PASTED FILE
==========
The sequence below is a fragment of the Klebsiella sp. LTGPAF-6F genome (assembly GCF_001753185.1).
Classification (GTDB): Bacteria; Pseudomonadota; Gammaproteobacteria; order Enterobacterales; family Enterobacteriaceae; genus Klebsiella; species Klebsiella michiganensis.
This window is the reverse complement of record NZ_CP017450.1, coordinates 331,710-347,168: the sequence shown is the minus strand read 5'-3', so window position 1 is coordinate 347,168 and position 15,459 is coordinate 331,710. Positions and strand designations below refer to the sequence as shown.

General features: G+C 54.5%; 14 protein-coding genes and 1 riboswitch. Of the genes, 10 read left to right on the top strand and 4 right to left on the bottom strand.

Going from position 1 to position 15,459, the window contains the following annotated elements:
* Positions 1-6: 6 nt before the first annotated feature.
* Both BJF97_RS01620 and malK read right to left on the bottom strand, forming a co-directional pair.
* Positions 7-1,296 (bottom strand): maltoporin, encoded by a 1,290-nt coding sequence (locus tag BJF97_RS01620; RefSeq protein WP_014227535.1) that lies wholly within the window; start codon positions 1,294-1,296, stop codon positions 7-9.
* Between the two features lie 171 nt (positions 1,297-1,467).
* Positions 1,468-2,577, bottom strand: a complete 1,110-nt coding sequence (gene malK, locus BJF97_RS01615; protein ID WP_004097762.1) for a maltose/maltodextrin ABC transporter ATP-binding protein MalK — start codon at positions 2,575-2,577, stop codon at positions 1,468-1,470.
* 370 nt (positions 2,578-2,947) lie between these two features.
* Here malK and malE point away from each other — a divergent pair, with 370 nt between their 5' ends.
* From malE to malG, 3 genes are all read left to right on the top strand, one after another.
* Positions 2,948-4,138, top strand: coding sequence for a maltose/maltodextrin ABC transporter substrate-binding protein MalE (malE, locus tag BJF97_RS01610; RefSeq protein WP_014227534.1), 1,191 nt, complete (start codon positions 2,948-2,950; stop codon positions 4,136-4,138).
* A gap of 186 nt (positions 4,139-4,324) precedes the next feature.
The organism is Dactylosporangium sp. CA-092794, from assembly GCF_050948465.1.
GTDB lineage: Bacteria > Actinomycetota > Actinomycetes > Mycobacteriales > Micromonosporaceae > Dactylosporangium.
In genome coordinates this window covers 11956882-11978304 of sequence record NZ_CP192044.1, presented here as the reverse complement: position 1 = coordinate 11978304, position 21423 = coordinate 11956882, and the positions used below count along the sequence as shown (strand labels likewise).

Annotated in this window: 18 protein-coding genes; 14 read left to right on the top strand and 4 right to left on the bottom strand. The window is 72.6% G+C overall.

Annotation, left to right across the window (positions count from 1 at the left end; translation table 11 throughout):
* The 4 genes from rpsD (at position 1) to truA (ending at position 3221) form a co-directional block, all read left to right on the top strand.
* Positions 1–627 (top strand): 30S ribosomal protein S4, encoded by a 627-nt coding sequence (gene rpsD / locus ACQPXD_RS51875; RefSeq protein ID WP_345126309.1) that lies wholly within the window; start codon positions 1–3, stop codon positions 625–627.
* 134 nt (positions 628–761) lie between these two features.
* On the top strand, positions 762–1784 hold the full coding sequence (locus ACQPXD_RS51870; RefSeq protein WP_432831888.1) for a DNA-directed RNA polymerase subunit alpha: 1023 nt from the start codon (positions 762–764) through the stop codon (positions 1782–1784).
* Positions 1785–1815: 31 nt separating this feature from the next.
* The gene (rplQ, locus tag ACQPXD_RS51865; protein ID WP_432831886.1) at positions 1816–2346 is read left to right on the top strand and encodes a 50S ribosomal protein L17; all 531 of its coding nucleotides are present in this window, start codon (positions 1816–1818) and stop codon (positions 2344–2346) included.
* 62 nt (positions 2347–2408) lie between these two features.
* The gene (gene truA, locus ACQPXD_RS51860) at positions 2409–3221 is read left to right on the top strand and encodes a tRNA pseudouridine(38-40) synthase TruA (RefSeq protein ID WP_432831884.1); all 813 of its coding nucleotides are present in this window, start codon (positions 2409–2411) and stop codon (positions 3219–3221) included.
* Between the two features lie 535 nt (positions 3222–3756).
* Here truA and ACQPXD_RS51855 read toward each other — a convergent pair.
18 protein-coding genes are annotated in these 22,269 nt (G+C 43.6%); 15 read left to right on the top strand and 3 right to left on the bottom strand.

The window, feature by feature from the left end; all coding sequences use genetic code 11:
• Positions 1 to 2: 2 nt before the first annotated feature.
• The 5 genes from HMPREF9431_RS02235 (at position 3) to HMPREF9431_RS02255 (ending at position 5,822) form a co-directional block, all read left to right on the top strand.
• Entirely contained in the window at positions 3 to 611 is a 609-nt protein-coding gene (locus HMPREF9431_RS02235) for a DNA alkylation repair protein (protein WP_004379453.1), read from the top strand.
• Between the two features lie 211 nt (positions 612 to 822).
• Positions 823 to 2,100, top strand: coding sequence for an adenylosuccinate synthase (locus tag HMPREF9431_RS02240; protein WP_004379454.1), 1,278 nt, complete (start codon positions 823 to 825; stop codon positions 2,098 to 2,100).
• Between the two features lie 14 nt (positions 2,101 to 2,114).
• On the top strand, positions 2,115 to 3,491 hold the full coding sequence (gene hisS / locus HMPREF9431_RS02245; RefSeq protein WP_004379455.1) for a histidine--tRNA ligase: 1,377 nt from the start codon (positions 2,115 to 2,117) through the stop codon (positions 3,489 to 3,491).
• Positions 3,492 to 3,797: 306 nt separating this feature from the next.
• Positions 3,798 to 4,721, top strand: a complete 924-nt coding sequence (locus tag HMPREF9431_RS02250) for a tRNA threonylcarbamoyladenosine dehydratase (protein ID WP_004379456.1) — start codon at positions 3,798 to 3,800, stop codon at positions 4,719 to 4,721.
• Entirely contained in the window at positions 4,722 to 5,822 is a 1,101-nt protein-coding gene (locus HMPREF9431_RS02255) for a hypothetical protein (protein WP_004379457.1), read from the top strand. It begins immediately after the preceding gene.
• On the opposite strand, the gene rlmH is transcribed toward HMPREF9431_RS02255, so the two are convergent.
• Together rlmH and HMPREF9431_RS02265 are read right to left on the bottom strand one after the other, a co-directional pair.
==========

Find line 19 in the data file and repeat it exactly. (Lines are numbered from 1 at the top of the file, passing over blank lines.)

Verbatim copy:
Annotated in this window: 18 protein-coding genes; 14 read left to right on the top strand and 4 right to left on the bottom strand. The window is 72.6% G+C overall.